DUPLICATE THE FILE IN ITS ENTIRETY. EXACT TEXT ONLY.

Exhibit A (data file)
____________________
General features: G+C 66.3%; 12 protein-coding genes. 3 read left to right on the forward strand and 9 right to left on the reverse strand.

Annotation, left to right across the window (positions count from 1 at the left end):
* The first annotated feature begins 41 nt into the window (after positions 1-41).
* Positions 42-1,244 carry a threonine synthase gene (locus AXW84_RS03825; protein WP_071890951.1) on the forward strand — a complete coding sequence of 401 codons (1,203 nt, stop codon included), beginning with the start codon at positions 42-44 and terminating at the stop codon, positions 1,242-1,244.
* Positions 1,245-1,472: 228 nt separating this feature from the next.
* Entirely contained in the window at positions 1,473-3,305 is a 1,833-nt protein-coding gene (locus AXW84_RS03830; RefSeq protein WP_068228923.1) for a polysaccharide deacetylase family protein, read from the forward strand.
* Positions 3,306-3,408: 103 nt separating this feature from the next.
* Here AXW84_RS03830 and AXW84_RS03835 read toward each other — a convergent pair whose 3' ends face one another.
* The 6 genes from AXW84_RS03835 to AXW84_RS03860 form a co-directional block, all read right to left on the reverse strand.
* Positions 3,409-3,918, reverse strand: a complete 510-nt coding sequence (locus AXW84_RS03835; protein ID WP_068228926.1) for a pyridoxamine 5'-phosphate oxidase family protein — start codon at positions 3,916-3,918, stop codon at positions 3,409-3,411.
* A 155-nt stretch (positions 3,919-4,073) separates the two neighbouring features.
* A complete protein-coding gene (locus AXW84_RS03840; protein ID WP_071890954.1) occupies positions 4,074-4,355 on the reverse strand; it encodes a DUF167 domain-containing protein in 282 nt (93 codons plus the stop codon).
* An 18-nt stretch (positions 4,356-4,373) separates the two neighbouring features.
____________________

General features: G+C 66.3%; 12 protein-coding genes. 3 read left to right on the forward strand and 9 right to left on the reverse strand.

Annotation, left to right across the window (positions count from 1 at the left end):
* The first annotated feature begins 41 nt into the window (after positions 1-41).
* Positions 42-1,244 carry a threonine synthase gene (locus AXW84_RS03825; protein WP_071890951.1) on the forward strand — a complete coding sequence of 401 codons (1,203 nt, stop codon included), beginning with the start codon at positions 42-44 and terminating at the stop codon, positions 1,242-1,244.
* Positions 1,245-1,472: 228 nt separating this feature from the next.
* Entirely contained in the window at positions 1,473-3,305 is a 1,833-nt protein-coding gene (locus AXW84_RS03830; RefSeq protein WP_068228923.1) for a polysaccharide deacetylase family protein, read from the forward strand.
* Positions 3,306-3,408: 103 nt separating this feature from the next.
* Here AXW84_RS03830 and AXW84_RS03835 read toward each other — a convergent pair whose 3' ends face one another.
* The 6 genes from AXW84_RS03835 to AXW84_RS03860 form a co-directional block, all read right to left on the reverse strand.
* Positions 3,409-3,918, reverse strand: a complete 510-nt coding sequence (locus AXW84_RS03835; protein ID WP_068228926.1) for a pyridoxamine 5'-phosphate oxidase family protein — start codon at positions 3,916-3,918, stop codon at positions 3,409-3,411.
* A 155-nt stretch (positions 3,919-4,073) separates the two neighbouring features.
* A complete protein-coding gene (locus AXW84_RS03840; protein ID WP_071890954.1) occupies positions 4,074-4,355 on the reverse strand; it encodes a DUF167 domain-containing protein in 282 nt (93 codons plus the stop codon).
* An 18-nt stretch (positions 4,356-4,373) separates the two neighbouring features.